f you’re questioning whether you can, should or deserve to be a role model to other women, consider this: 50% of the world’s female population is now under 27.
That’s a stat Holly Ransom shared during a panel discussion in Melbourne on Monday night, following a speech by Dr Kirstin Ferguson on the social media movement she created, #CelebratingWomen.
The stat was raised in the context of imposter syndrome, and a discussion looking at why women don’t always put themselves forward or believe they are worthy of praise and recognition for their achievements. Whenever Ransom feels like holding back, she said she considers who might be watching, and the example she can particularly set to younger women.
Dr Kirstin Ferguson had earlier addressed the almost 200-strong crowd at Australia Post on why she decided to start the process of celebrating two women online every day in 2017. She came up with the idea on a beach during the Christmas holidays and initially started by profiling her mother via a series of social media posts. She’s since celebrated more than 500 women.
Ferguson intentionally profiles women by never sharing their surname, and also asks them to describe what they do without providing a job title. She believes this is a great way to level the field and ensure a wide range of women put their names forward. She does not vet the profiles, and simply publishes them in the order that she receives them – which means the project has also organically celebrated a diverse range of women.
Still, Ferguson said she regularly encounters women who don’t believe they are worthy of recognition. “I had a heart & lung surgeon who suggested she shouldn’t be included because she hadn’t done anything special,” she said. “There is an engrained reluctance from women to put themselves forward, to say they are proud of what they do.”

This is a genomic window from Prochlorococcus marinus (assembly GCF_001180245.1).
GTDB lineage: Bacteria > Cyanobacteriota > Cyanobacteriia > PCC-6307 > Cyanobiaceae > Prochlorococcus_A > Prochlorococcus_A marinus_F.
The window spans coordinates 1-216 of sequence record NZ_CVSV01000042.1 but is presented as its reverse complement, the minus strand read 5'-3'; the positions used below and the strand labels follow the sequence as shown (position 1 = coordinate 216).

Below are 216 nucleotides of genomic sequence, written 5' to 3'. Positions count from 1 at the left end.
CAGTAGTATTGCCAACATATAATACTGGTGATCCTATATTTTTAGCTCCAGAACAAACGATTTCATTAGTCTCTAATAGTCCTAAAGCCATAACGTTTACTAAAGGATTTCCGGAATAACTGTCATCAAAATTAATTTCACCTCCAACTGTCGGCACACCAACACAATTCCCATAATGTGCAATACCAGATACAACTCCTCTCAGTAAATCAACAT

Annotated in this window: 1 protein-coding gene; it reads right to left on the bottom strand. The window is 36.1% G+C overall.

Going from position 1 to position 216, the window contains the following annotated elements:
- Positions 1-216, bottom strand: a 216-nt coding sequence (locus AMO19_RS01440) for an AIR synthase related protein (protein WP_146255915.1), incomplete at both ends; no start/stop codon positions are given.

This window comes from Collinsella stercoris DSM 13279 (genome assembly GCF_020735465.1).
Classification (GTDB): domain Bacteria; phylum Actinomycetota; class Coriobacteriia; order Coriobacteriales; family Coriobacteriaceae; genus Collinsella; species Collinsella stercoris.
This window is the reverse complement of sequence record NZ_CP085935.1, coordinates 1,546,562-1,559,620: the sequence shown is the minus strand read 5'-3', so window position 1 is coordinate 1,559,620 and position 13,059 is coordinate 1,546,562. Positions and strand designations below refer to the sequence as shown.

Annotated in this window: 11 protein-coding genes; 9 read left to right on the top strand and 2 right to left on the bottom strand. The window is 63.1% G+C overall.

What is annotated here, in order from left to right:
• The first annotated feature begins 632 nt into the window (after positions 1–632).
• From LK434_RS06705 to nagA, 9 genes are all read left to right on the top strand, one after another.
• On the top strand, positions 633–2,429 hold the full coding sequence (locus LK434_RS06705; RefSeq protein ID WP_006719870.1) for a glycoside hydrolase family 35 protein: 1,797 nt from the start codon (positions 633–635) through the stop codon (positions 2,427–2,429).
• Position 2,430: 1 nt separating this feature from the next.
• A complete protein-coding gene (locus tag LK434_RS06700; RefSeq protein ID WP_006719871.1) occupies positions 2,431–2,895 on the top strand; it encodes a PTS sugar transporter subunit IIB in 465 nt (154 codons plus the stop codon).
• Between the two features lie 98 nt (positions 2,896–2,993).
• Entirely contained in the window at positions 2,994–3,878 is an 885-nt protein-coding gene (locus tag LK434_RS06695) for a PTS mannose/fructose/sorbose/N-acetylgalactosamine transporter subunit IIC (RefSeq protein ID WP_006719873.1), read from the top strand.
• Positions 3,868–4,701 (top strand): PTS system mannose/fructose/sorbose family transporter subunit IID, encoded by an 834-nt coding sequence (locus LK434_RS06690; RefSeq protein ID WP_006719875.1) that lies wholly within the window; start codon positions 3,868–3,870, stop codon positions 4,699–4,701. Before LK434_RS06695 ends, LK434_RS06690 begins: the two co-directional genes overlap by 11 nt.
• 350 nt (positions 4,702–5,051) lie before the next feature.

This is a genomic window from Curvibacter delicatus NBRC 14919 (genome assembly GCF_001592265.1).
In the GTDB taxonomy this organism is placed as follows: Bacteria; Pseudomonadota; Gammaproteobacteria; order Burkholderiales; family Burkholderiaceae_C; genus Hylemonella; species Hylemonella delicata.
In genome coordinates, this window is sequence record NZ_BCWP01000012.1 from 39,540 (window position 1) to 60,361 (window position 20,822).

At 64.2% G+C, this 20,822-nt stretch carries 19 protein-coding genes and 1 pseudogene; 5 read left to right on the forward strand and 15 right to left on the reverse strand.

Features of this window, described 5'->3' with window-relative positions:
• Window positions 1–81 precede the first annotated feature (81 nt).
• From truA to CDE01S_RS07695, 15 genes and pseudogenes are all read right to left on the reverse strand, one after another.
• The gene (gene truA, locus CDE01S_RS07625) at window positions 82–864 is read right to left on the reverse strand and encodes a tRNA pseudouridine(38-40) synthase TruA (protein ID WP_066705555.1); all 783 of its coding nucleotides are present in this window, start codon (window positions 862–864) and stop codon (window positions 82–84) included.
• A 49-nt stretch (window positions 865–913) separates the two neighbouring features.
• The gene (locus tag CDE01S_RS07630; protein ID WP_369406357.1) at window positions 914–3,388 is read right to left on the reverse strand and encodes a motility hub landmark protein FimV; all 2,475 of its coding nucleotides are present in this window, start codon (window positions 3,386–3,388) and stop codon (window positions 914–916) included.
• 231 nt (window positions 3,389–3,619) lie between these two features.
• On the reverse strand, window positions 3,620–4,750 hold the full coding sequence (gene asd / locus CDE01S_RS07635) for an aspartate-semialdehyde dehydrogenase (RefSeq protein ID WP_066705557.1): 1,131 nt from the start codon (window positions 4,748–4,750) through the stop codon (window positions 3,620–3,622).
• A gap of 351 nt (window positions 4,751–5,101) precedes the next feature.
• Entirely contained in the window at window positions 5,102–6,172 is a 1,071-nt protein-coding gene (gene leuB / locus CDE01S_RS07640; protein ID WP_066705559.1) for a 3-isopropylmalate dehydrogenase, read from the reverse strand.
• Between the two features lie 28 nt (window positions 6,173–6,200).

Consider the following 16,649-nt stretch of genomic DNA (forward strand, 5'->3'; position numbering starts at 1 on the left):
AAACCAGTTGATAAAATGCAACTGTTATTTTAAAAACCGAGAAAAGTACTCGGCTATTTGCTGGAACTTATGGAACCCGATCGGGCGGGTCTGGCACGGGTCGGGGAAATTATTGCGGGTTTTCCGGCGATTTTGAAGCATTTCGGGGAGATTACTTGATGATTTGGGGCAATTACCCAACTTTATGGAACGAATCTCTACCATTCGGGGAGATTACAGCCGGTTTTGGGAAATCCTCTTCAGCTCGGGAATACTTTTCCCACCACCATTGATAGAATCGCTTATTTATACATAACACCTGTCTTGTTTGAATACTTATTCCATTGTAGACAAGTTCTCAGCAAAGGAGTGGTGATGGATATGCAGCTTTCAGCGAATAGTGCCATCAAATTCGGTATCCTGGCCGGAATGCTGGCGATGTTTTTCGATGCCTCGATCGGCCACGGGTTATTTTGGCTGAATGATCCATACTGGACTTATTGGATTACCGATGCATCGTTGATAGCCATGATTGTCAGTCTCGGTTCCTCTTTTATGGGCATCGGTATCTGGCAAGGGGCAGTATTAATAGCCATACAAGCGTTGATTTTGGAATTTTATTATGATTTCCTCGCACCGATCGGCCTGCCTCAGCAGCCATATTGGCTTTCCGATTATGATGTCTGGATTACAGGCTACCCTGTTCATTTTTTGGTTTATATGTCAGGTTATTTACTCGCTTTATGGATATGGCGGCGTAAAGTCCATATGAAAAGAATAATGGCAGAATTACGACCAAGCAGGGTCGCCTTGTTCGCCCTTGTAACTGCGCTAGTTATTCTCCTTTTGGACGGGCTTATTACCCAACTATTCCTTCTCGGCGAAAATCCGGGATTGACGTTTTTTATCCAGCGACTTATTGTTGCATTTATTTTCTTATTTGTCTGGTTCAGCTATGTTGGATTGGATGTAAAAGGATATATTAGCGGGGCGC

Board director Holly Kramer said that she has experienced imposter syndrome, and shared how she’s moved through four stages of feminism. It started with being oblivious, moved on to denial, then to awareness and finally advocacy.
“Imposter syndrome? We all feel it,” Kramer said. “I don’t always have the confidence. I sometimes fake the confidence. I often have little chats with myself to work on that.”
Asked by moderator Pip Stocks where she gets her confidence from, Holly Ransom said it comes from mentors like the two women she was sharing the stage with. “If it takes a village to raise a child, it takes an army to raise a young woman. I’ve been the beneficiary of a wonderful army of mentors.”
Ransom also learnt at a young age that if she saw something she did not believe was OK, she could find a way to do something about it. “My grandmother would say, ‘if you walk past it, you tell the world that it’s OK’.”
Ransom also recommended Amy Cuddy’s book Presence, which discusses how power poses and other physical actions have a proven capability to help perform under stress.
When the three panellists were asked for strategies on confidence and putting yourself forward, Ferguson said it can be as simple as starting to write about what you have expertise in. “Write about things you already know about. Tweet about those things. Write a LinkedIn post, it can be a gentle way of sharing what you know.”
Holly Kramer recommended finding your “authentic voice” and using it to describe what you’re really about, “Without Donald Trumping the world .. Do it ripple by ripple, with a purpose to inspire others … You can’t let the lowest common denominator control how you tell your story.”
All three panellists agreed that it helps to hunt for your like-minded tribe – supporters who will celebrate your work. They noted this particularly when an audience member stood up and shared the negative reaction she sometimes receives from male colleagues in the tech sector when they find out she’s been the recipient of a women’s tech scholarship.
The panellists also noted the importance of inclusion, sharing the analogy that: “Diversity is about being asked to the party. Inclusion is being asked to dance.”